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A thousand Sylvansi, Demigods, and Gods,
That haunt our Mountains and our Alban Woods.
But if you'll prosper, mark what I advise,
Whom Age and long Experience render wife,
• And one whose tender Care is far above
All that these Lovers ever felt of Love,
(Far more than e'er can by your self be guest)
Fix on Vertumnus, and reject the rest.
For his firm Faith I dare ingage my own,
Scarce to himself, himself is better known.
To distant Lands Vertumntts never roves;
Like you, contented with his Native Groves \
Nor at first sight, like most, admires the Fair;»
For you he lives; and you alone lhall share >
His last Affection, as his early Care. >
Besides, he's lovely far above the rest,
With Youth Immortal and with Beauty blest,

Add, that he varies eVry Shape with ease,

...,f.. • And tries all Forms, that may Pomona please:

But what shou'd most excite, a mutual Flame,

Your Rural Cares, and Pleasures, are the fame.

To him your Orchards early Fruits are due,

(A pleasing OfPring when 'tis made by you;)

He values these j but yet (alas) complains,

That still the best and dearest Gift remains.

Not the lair ¥ruk that on yonvBranches glows

With that ripe red eh' Autumnal Sun bestows,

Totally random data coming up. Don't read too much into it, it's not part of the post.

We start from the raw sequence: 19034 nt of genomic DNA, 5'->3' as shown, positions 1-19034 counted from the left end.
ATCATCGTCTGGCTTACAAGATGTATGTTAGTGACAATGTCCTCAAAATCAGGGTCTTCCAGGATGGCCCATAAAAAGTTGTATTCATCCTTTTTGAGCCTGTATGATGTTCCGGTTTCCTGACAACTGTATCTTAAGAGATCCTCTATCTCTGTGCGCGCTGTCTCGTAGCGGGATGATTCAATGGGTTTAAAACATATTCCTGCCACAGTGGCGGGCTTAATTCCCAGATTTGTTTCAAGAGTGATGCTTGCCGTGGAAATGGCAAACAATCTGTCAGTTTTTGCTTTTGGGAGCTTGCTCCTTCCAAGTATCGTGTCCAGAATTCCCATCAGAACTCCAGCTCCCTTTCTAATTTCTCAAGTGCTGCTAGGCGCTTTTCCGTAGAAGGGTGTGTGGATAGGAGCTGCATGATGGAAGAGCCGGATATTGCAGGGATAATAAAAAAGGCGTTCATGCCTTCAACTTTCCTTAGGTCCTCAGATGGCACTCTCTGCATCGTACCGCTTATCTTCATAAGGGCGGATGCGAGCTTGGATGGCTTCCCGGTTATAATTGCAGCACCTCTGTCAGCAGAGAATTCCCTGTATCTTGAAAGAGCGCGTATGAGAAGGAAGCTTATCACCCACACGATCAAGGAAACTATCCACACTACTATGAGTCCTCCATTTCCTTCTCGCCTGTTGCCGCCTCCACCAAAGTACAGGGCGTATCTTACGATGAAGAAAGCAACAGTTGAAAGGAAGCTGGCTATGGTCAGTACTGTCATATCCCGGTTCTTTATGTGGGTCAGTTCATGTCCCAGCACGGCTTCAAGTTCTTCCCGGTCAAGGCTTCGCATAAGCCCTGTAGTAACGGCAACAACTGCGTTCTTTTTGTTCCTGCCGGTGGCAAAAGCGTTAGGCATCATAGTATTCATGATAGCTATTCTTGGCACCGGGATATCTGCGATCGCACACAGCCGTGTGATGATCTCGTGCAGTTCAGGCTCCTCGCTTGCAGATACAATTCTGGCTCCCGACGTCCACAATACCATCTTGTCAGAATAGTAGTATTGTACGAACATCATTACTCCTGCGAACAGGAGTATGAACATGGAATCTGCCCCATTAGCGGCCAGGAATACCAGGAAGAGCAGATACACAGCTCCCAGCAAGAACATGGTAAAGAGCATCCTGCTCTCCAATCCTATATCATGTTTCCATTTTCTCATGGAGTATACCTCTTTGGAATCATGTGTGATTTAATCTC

Nor tactful Herbs that in these Gardens rife,

Which the kind Soil With milky Sap supplies;

You, only you, can move the God's Desire:'

Oh crown so constant arid so pure a Fire!

Let soft Compassion touch your gentle Minds

Think, 'tis Vertumms begs you to be kind!

So may no Frost, when early Buds appear,

Destroy the Promise of the y9$hful Year;

K 4 Nor

Nor W mds, when first; yovir flqrid ;Orchard blows.
Shake the light*Blossorps f?pm theiir t?lastedBoughs! ,

,. This when the various-God had urg'd in. vain, I
He strait aflum'd his I^ative Form again; ,• .
Suqlvand so bright an Aspect now he bears,,
As when thro' Clouds th'-emerging Sun appears,
And thence exerting his refulgent Ray,
Djspgls {he Darkness an4 reveals the-Day.
Force he prepaid, but eheck'd therash Design*
Forr when, appearing in a Form Diving:
The Nymph survey'd him, and beheld the Grace
Of charming Features and a youthful Face,
A sudden, Passion in her Breast did move,
Aftd the warm Maid eonfess'd a mutual Juqve*

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TN these gay Thoughts the Loves and Graces
1 And all the Writer lives in ev'ry Line;
His easie Art may happy Nature seem,
Trifles themselves are Elegant in him.' se I
Sure to charm all was his peculiar Fate, amin
Who without Flatt’ry pleas’d the Fair and Great ; :
Still with Efteem no less convers’d than read; 1
With Wit well-natur’d,and with Books well-bred;


His Heart, his Mistress and his Friend didlhare;
His Time, the Muse, the Witty, and the Fair,
Thus wifely careless, innocently-gay*
Chearful, he pky'd the Trifle, JUfe, away,
fTill Death scarce felt did o'er his Pleasures creep,
As smilkig Infants sport themselves to Seep:
Ev'n Rival Wits did Fbiture's Fate deplore,
And the Gay mourtfdwfeo n^efjpourn'd before;
The truest Hearts for Voitare heaVd with Sighs;
Voiture was wept by all the brightest Eyes;
5Th« Smiles and Loves had dy'd\tiVoiiure\ Death
But that for ever ro his Lines they breath.

Let the M&fAfe of graver Mortals beP"'
Along, exact, and serious Comedy,
In ev'ry Scene some fjtbtal let it teach,
And, if it can? ar once both Please and Preach:


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